A 3-9 record inspires an avalanche of denunciation. So it doesn't particularly surprise Gophers punter Dan Orseske to learn that some guy is going on TV and radio all over the Twin Cities to point out the embarrassing truth that Minnesota had the least effective punting unit in the nation last season.
"I've just got to ignore all the negative stuff that people say," Orseske said. "I [use it to] keep myself motivated."
Good advice. But isn't it a little bit harder when the complainer is your own coach?
Yes, Jerry Kill doesn't hold back when he discusses the punting unit he inherited, because he believes in football's first commandment: Thou shalt win the battle for field position. "The biggest offensive play is the punt," Kill said, and the Gophers' new coach is living that catechism this spring by tutoring the punting team personally.
Kill mentioned improving the punting team on the day he was introduced as the new coach last December, and he wasn't five minutes into his first spring football news conference before he volunteered the ugly stats: that the 30.9 yards the Gophers picked up on an average punt last year were the fewest among the 120 top-level teams in college football.
"Eight times the ball didn't go across the 50. Know how many times [the opponent] scored? Eight times," Kill said. "We better get that straightened out, or we're not going to win any games."
Wow. Wouldn't want to be that punter, right?
Actually, it's not so bad, Orseske said. "I know what he means," said the Chicago native who, to be fair, was only a redshirt freshman when handed the job last fall. "The punt team, last year we all struggled a little bit. But I think we're a lot better this year."
Everything is different, from the way the kickers warm up, to the long-snapper's technique, to the footwork that Orseske and backup David Schwerman use.
"Coach Kill showed us some new steps -- he's been working with us one-on-one on that," Orseske said. "We're getting better."
He is understandably wary of declaring the problem solved, considering that even when Orseske was going through the worst of his slump last year he still was regularly booming 60-yard punts and longer in practice. He's doing it again, and Kill -- who has made it clear that responsibility for punting failures lie with the entire unit, not just Orseske -- said his sophomore punter is giving him confidence that fourth downs won't be such problem for the Gophers this year.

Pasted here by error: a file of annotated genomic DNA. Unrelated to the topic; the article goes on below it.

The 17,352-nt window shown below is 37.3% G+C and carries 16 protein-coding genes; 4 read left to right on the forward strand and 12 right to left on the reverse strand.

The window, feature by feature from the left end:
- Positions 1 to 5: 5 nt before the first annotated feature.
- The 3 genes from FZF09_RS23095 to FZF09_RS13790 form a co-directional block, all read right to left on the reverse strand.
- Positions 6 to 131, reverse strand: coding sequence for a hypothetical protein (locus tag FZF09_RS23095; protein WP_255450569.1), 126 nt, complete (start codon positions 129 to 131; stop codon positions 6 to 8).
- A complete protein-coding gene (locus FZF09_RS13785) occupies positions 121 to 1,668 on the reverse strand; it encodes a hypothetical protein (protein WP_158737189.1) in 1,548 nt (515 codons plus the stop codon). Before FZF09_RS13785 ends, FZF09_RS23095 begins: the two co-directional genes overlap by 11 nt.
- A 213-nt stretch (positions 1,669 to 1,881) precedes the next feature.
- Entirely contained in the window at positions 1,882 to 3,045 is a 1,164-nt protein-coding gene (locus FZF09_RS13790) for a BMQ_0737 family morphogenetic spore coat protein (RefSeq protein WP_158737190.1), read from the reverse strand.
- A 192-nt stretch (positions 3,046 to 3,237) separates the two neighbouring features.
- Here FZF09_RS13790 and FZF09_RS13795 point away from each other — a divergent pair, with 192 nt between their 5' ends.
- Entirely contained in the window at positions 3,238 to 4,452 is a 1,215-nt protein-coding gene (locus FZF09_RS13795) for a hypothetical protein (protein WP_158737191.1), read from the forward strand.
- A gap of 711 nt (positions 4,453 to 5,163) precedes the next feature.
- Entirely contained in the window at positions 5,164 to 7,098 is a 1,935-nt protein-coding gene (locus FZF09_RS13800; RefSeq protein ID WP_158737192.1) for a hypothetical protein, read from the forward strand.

"We've punted the ball pretty well. We're getting it off under 2.0 [seconds] right now, and that's important.," the coach said. "They're two-stepping it, getting it out below 2.0, with pretty good snaps. If you can punt that ball in 2.0 and down, you're going to be in pretty good shape most of the time."
The Gophers have scrapped, for the moment anyway, the rugby-style punts that Orseske was instructed to try midway through last season, in hopes of buying him more time. He would take two or three steps to his left, then kick the ball on the run, an unfamiliar style that the punter said made him uncomfortable at first.
"I've never been taught the rugby style. I'm more just, catch the ball and kick it," Orseske said. Still, he plans to continue working on rugby kicks on his own this summer, just to improve his technique and give the Gophers the option of trying it when appropriate.
And mostly, he's going to keep working on blocking out negativity and improving his success rate. "I'm more mentally tough than last year," Orseske said. "I'm a lot more hungry to improve from last year."
At least that won't be too hard, considering the Gophers ranked 120th out of 120. (Keep in mind, however: Kill's Northern Illinois Huskies ranked 105th. So it takes more than only coaching.)
"If we improve that halfway down the line," Kill said last month, "we'll probably win two [more] games."